The poster below was my favorite, though.  To this day, “Raiders of the Lost Ark” is probably my favorite film of all time.

 

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“Do you come from the land down under?”

When I reviewed the second season of the outstanding “Wolf Creek” television series (2016) not too long ago, I neglected to mention something — the trippy rendition of Men at Work’s “Land Down Under” in its opening credits.

It’s a beautiful cover by Australia’s Sabrina Schultz, and it’s perfect for the show — it should please both horror fans and anyone who remembers the original song from 1981.  It has a dreamy, melancholy quality that hints at the show’s weird juxtaposition of brutal violence with its gorgeous outback setting.

Check it out below.

 

 

 

 

“Fast Times at Ridgemont High” (1982) is actually slow and will leave you feeling low.

“Fast Times at Ridgemont High” (1982) is a pop-culture sacred cow that needs to be skewered.  I’d rate it a 2 out of 10 for being a surprisingly inept and poorly scripted 1980’s “classic.”

I just don’t understand the fervent popular reverence for this movie among people in my age bracket.  It was a minor legend when I was growing up.  I was a fourth grader in 1982, and gradeschool boys could be divided into two groups: 1) those who had seen the “Phoebe Cates pool scene” and 2) those who had not, but wished they had.  When I mentioned on social media a couple of months ago this year that I’d never actually gotten around to seeing this movie, my friends were roundly astonished.

Why do they think this film is indispensable viewing?  Maybe there’s something I’m missing.  I’m tempted to group “Fast Times at Ridgemont High” together with other beloved 80’s films that just don’t resonate with me — like the understandably campy “Tron” (1982) or the unexpectedly sleep-inducing “The Big Chill” (1983).  (I couldn’t even finish the latter.)  But I can’t compare, because I know those movies are objectively good in a lot of ways, even if they weren’t to my taste.

Nor am I squeamish about raunchy sex comedies.  (C’mon.)  I pretty fondly remember “Porky’s” (1981), “Porky’s II: The Next Day” (1983), and “Revenge of the Nerds” (1984).  I mentioned “Porky’s” to the friend with whom I watched “Fast Times” — I told her that it wasn’t highbrow entertainment, but I still remember it being crudely, blasphemously funny.

This movie was just a thinly scripted small collection of vignettes, with no overall plot outside of teenagers having sexual encounters that are … awkward and bluntly sad, for the most part.  (Sean Penn’s character does drugs.)  The dialogue is terrible.  None of the characters are likable — even the story’s nerdy, well-meaning protagonist is grating.

I didn’t really laugh once at anything the director intended — I only laughed at the haircuts and the clothes.  I just can’t believe that the screenwriter here was Cameron Crowe, who also wrote what is possibly my favorite movie of all time — the widely but unfairly maligned “Vanilla Sky” (2001).  (Crowe apparently adapted the screenplay from a novel he wrote.)

There is some enjoyment to be had in watching Penn’s stoner character.  It was fun seeing a well known serious actor in an early comedic role.  Penn is a decent character actor, and it looks like he was having fun.  I do get why kids in the 80’s found him funny.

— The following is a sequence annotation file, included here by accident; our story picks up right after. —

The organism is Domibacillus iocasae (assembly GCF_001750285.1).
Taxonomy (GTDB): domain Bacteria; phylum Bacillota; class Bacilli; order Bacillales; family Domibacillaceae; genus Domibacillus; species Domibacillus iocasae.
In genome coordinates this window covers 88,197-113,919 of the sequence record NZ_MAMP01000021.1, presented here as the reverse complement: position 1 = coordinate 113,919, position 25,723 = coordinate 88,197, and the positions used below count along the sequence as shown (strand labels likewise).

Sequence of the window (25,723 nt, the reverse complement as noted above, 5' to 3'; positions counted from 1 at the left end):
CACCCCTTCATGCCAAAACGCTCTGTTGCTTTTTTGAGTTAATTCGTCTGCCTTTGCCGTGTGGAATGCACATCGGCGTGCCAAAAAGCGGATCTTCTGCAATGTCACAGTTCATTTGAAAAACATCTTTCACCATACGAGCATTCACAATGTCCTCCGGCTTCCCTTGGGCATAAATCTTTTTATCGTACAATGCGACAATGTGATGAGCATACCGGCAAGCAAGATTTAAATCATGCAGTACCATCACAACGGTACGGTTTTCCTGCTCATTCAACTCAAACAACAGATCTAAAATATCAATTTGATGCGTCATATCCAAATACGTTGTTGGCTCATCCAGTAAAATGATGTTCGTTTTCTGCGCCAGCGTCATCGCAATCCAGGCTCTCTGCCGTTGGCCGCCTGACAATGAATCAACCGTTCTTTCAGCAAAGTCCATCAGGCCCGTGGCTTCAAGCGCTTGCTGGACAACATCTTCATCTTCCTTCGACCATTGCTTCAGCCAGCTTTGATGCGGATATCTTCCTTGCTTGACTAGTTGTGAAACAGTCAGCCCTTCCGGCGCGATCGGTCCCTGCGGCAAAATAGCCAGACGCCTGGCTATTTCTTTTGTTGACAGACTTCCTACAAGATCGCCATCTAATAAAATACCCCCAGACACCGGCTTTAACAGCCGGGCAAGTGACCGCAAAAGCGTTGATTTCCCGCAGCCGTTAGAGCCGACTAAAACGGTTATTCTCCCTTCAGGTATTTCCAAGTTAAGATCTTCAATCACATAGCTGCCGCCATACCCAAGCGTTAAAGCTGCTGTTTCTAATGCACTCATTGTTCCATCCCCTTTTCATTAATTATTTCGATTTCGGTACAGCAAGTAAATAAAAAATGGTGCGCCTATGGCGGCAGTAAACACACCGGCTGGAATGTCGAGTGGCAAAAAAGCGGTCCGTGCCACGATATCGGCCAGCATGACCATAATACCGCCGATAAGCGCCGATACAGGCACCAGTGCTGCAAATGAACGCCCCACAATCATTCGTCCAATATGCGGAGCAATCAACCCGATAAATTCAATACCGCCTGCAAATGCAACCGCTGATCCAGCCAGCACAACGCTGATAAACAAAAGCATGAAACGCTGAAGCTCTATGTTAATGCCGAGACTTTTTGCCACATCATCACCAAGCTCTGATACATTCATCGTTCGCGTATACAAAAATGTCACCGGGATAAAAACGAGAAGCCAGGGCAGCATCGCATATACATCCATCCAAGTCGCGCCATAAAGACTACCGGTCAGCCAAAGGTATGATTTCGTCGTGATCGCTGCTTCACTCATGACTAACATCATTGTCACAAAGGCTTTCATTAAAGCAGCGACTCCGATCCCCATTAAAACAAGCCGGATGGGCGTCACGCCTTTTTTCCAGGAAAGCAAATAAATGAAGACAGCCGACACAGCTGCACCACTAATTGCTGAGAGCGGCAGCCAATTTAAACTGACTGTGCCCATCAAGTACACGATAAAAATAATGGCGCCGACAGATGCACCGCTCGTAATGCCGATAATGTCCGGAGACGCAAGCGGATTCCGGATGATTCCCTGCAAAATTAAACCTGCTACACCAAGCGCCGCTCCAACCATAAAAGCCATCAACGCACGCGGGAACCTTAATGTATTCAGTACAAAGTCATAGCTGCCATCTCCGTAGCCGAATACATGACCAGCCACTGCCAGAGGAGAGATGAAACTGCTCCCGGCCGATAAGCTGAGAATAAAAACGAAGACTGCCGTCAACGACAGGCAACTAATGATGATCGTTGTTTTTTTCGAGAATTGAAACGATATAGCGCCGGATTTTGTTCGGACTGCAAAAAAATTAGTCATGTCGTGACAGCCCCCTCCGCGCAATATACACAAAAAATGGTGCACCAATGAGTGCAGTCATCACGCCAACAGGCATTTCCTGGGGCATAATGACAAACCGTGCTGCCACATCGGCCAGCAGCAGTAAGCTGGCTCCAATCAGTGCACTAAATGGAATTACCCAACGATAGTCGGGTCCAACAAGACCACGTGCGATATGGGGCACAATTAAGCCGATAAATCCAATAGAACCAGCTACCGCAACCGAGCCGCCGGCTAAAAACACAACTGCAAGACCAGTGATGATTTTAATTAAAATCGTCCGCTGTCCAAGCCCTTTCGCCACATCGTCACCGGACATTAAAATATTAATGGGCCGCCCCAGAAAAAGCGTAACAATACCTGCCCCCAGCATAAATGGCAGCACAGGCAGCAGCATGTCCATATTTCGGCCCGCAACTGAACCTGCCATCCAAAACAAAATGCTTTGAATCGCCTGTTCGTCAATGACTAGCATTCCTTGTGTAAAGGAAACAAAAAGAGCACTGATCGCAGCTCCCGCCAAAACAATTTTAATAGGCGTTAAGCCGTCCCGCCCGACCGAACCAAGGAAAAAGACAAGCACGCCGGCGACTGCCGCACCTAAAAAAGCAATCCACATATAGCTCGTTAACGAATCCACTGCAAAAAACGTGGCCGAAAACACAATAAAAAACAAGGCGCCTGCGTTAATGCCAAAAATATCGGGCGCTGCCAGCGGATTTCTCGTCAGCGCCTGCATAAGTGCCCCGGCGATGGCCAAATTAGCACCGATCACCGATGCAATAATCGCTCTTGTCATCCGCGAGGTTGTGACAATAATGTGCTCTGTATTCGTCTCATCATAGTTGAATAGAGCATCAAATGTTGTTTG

It’s also fun seeing the handful of other young actors who would go on to great careers (Judge Reinhold is always funny) but, again, this is something that the filmmakers can’t take credit for.

Hey, if you want a slice-of-life dramatic comedy about teenagers in the 1980’s, then go rent “The Breakfast Club” (1985).  It wasn’t perfect, but it was damn good movie that tackled many of the same issues as this movie, but with intelligence and effective humor.  Or, try the oddball “Ferris Bueller’s Day Off” (1986).  Both movies portray teenagers in the 80’s who are smart, likable and emphathetic, in varying degrees.  I myself went to high school in the 1980’s, and I assure you they were around.

 

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Throwback Thursday: “Buck Rogers in the 25th Century” (1979 – 1981)

When I was in the first grade, I absolutely loved “Buck Rogers in the 25th Century.”  It was, technically I guess, a dystopian science fiction story in which a contemporary astronaut is frozen for 500 years, then returns to a post-nuclear earth.  Its feature-length pilot was created by Glen Larson, who also wrote the pilot for “Battlestar Galactica” the preceding year.  (Weird trivia — Wikipedia informs me that this was released theatrically, along with “Battlestar Galactica” in limited theaters.)

Of course I didn’t realize this at the time, but “Buck Rogers” was pretty bad.  It was horribly bad.  Indescribably bad.  It was even bad by cheesy 1970’s TV sci-fi standards.  You can actually find full episodes on Youtube, and I started one, just on a lark.  I could only watch about one minute, maybe less — plus that soul-deadening clip of “Twiki” in the second video below.   Seriously, it’s as though Larson was intentionally giving the worse script he could come up with to NBC as some sort of prank.  (After being told to resuscitate the heroic Buck, one advanced futureperson advises another, “He’s liable to be not too coherent.”)

About Twiki — that little guy fascinated a lot of very young kids in 1979.  For a while, it was all the rage for us to do our “deeby-deeby-deeby” Twiki impressions.